White_Board_Graph_UpFinding a customer problem is the first step to winning the business. If you uncover a problem that has business implications, you set the stage for closing an opportunity that’s hinged on value.

Remember, there is no value without a customer problem.

The way to uncover that problem is by asking great questions that drive an effective discovery session. Here are five components to executing an effective discovery-based conversation and uncovering new business opportunities.

1. Open-Ended vs. Closed-Ended

This tip is much easier said than done. You want your questions to be open-ended so they elicit more than just a yes or no response. How do you do that? Well, start with what you want the customer to say. Then, work backwards. What question could you ask to get that person to talk about that topic?

2. T-E-D

A great way to execute open-ended questions is to remember the TED acronym. Start your questions with statements like “Tell me”, “Explain for me” and “Describe for me.” These statements help to drive a two-sided conversation. That dialogue will drive the kind of engagement you need to uncover high-level business problems.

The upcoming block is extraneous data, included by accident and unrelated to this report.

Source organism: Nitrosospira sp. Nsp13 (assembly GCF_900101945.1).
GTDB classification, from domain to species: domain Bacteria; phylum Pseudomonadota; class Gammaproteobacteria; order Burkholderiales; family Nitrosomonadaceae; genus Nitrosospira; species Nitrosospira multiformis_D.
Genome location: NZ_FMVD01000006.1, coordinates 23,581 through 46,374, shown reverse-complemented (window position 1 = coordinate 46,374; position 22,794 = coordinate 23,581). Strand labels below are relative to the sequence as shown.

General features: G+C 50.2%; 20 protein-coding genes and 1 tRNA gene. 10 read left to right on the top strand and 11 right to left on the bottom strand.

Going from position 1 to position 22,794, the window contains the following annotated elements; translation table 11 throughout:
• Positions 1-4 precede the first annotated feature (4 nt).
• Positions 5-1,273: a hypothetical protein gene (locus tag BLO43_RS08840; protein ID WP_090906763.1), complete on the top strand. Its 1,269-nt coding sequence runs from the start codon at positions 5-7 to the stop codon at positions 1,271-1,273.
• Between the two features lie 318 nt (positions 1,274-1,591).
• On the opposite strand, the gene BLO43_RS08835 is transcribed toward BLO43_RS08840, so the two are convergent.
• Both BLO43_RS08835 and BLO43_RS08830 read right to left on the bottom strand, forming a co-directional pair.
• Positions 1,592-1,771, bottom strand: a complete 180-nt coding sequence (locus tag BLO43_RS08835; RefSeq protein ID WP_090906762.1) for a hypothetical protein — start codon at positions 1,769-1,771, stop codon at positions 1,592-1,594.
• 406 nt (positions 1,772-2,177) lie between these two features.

3. Question Flow

Take some time in advance of your conversation to think about the flow of your questioning. You want your questions to follow a logical flow, and you don’t want it to appear that you’re running through a list of questions. Start broad and then get specific. Use the prospect’s answer to inform your next question.

4. Trap-Setting Questions

Trap-setting questions are nothing more than discovery questions meant to show your competitor’s weaknesses. They highlight the value that a customer will receive with your solution and the components they won’t have if they choose your competitor. Be prepared with some questions that will get the prospect to articulate the importance of traits your solution has that your competitor’s doesn’t.

5. Compel to Take Action

At the end of a great discovery session, your prospect should walk away compelled to take action. They should believe that your line of questioning got them thinking about areas of value that they hadn’t yet fully comprehended.